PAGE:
The Coed Records label served as home base for more than a few noteworthy pop and rock artists between 1958 and 1965. Much of their work has been rereleased on various labels over the years, but if you don’t already own such albums, you might be interested in a new CD reissue series from Omnivore Recordings that focuses on Coed’s four most important acts. Here’s a look at what’s being offered:
The Crests, The Best of the Crests Featuring Johnny Maestro: 16 Fabulous Hits. The Crests were Coed’s most successful signing, thanks to a steady stream of catchy tunes and the distinctive tenor of Johnny Maestro, who would go on to achieve more chart success as a soloist and as leader of the Brooklyn Bridge. The Crests scored five major doo-wop hits about teen romance between 1958 and 1960, including “16 Candles,” which reached No. 2, “Six Nights a Week,” “The Angels Listened In,” “Step by Step,” and “Trouble in Paradise.”
All of those songs are here, along with such lesser-known singles as “Isn’t It Amazing” and “A Year Ago Tonight,” the latter a sequel to “16 Candles.” The album title notwithstanding, the collection also includes some excellent numbers that weren’t hits. It does omit “Model Girl” and “What a Surprise,” a pair of Crests-like 1961 chart entries credited solo to Johnny Maestro, but the package easily qualifies as a comprehensive summary of the group’s glory days.
The Rivieras, The Coed Singles. The New Jersey-based Rivieras (not to be confused with the West Coast outfit of the same name that scored with “California Sun” in 1964) never achieved the heights reached by the Crests; indeed, they never even broke into the Top 40. Nevertheless, consistently excellent vocal work characterized the quartet’s pop- and R&B-flavored doo-wop. This enjoyable 18-track collection of all of their Coed singles includes such minor hits as “Count Every Star,” “Since I Made You Cry,” and “Moonlight Serenade.”
Adam Wade, The Coed Albums: And Then Came Adam/Adam and Evening. You can’t listen long to this release, which collects Wade’s 1960 and 1961 albums for Coed, without thinking of Johnny Mathis. The two sound a lot alike, and their work reflects a shared penchant for smooth, orchestrated pop ballads. This CD—which includes material from Cole Porter and such songwriting duos as Richard Rodgers/Oscar Hammerstein and Sammy Cahn/Jule Styne—should please fans of the genre. It does, however, omit Wade’s three hits, all of which came out in 1961 but did not appear on his Coed albums.
The Duprees, The Coed Albums: You Belong to Me/Have You Heard and The Coed Singles. The Duprees, who specialized in remakes of pop hits from the early 1950s, had three Top 20 hits of their own in 1962 and 1963. Their biggest was “You Belong to Me,” which had been a chart-topper for Jo Stafford in 1952; the others were “Have You Heard” and “My Own True Love.” All of these songs are on both of these anthologies, as are “Why Don’t You Believe Me,” a lesser hit from 1963, and doo-wop versions of such other standards as “September in the Rain,” “As Time Goes By,” and “These Foolish Things (Remind Me of You).”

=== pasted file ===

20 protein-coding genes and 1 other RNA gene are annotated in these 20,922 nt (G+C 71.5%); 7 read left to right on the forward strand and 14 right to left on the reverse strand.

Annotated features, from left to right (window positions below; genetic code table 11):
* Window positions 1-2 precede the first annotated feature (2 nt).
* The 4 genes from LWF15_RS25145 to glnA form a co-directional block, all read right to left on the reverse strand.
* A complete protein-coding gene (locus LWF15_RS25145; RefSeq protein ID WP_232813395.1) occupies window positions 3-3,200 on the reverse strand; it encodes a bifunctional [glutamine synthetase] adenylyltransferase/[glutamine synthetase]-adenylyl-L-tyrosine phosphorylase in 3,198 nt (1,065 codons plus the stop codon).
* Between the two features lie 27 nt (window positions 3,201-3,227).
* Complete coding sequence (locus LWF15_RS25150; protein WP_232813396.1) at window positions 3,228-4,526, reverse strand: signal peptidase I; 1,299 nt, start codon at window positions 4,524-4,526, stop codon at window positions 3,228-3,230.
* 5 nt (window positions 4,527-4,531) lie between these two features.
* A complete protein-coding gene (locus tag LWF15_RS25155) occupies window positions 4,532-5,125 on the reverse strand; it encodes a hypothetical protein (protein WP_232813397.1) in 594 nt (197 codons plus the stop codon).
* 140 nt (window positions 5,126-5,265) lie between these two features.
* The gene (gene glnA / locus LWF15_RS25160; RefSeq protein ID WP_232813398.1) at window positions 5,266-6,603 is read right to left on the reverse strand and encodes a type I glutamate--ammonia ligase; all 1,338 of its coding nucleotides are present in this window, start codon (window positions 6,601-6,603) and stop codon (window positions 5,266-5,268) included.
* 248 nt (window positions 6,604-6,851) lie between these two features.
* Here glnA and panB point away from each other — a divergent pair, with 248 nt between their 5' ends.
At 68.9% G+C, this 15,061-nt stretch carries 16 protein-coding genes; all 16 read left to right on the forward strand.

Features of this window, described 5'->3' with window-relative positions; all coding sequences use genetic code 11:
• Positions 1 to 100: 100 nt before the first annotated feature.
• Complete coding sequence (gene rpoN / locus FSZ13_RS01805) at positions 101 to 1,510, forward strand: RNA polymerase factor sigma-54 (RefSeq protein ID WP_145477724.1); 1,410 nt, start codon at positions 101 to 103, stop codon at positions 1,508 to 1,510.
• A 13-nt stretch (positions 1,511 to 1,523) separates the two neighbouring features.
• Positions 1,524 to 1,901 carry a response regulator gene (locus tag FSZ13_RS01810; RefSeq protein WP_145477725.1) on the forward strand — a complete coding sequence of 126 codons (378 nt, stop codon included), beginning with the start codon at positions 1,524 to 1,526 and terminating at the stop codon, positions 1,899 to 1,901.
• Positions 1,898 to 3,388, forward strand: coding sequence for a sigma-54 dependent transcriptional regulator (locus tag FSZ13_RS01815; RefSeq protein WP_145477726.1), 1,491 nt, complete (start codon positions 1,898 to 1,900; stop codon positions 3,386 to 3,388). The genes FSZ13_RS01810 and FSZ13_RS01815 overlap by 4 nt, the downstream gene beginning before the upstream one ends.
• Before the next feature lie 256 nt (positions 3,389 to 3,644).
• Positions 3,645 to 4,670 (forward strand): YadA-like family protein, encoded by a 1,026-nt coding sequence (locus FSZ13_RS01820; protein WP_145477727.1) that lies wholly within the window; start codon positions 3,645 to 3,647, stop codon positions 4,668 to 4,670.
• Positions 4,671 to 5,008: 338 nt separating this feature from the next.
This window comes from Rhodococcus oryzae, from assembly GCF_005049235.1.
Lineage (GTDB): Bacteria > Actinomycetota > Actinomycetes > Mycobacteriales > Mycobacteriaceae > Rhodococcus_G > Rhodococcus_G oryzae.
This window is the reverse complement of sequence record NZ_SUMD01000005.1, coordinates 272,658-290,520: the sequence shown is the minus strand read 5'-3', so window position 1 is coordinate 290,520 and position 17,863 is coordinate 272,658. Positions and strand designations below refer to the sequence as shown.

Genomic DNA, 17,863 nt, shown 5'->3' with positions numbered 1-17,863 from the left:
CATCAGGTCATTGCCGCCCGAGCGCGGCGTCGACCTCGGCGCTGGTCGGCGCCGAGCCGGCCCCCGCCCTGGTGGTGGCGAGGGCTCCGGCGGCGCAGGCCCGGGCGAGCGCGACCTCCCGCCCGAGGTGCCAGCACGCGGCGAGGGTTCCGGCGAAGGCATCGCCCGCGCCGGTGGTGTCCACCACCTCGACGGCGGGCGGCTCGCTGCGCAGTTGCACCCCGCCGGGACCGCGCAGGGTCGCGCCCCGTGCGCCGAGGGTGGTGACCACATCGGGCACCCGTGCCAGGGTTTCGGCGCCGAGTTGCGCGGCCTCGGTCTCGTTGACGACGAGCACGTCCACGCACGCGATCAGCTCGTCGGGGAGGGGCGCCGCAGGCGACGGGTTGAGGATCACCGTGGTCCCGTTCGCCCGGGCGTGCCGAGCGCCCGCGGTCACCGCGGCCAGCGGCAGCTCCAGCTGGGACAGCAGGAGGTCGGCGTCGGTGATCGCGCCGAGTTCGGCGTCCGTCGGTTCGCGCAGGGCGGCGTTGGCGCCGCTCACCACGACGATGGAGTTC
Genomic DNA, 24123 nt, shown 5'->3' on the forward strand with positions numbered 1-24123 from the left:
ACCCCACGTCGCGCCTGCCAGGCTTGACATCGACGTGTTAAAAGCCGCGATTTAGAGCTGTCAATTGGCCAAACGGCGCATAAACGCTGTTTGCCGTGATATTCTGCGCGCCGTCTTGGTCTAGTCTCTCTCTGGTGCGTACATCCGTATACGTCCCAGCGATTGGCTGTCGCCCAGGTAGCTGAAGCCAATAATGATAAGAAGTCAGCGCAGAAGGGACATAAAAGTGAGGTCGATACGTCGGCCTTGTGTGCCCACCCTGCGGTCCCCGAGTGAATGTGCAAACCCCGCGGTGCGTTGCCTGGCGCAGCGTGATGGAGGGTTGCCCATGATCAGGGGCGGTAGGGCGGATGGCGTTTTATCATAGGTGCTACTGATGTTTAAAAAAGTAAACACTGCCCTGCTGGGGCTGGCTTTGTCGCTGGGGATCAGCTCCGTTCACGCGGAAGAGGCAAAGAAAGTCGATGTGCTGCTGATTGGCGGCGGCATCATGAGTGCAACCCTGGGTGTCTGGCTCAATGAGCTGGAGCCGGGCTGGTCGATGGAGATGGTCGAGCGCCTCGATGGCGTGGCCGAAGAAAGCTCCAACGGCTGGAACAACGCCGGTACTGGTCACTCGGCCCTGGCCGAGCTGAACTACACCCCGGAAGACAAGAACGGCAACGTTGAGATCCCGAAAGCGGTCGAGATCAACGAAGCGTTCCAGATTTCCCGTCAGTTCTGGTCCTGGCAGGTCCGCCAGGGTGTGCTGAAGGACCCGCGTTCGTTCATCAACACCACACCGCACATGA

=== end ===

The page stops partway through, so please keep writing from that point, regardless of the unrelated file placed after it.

The collections are excellent but as the above may suggest, they’re also largely redundant: the 26-track singles set contains only seven numbers that don’t also appear on the 24-song album anthology. In fact, one CD could have fit all of the LP tunes as well as all of the non-LP singles, so it’s difficult to see why the material isn’t being offered that way.
Savoy Brown, Ain’t Done Yet. The blues rocking Savoy Brown has now endured for 55 years and 41 albums. That’s quite an achievement, even considering that with the exception of Kim Simmonds, all the founding musicians are long gone. The group has had a zillion members over the decades, but with Simmonds in the driver’s seat, it has retained a remarkably consistent style.
This hard-rocking follow-up to last year’s excellent City Night album finds the guitarist, vocalist, and harmonica player joined by drummer Garnet Grimm and bassist Pat DeSalvo, both of whom have played with Simmonds since 2009. You can sense the trio’s enthusiasm in their performances, which result in a record that’s as likable as anything Savoy Brown has ever done. That’s thanks largely to the engaging material, all by Simmonds, and to his guitar pyrotechnics, which include some head-turning slide work and cogent improvisational solos. Clearly, he ain’t done yet.
Dan Penn, Living on Mercy. If Dan Penn’s name sounds familiar, it’s probably because you’re one of those people who read songwriting credits, not because you’ve heard his previous albums. He has issued only a handful of them over his half-century career, but his moniker is on such classic songs as James Carr’s “Dark End of the Street” and Aretha Franklin’s “Do Right Woman, Do Right Man” (both written with Chips Moman) as well as James and Bobby Purify’s “I’m Your Puppet” and the Box Tops’ “Cry Like a Baby” (both with Spooner Oldham).
As it turns out, Penn is every bit as good a singer as he is a composer, and he’s never been better than on the soulful Living on Mercy, his first album in decades. The 13-track program, all written by Penn, contains more than a few numbers that sound like old classics; and the performances are on a par with such stellar material as the Stax and Volt labels’ 1960s releases. It’s difficult to believe that someone this energized could be approaching his 80th birthday—or that a singer this talented could have spent the bulk of his career writing songs for others to deliver.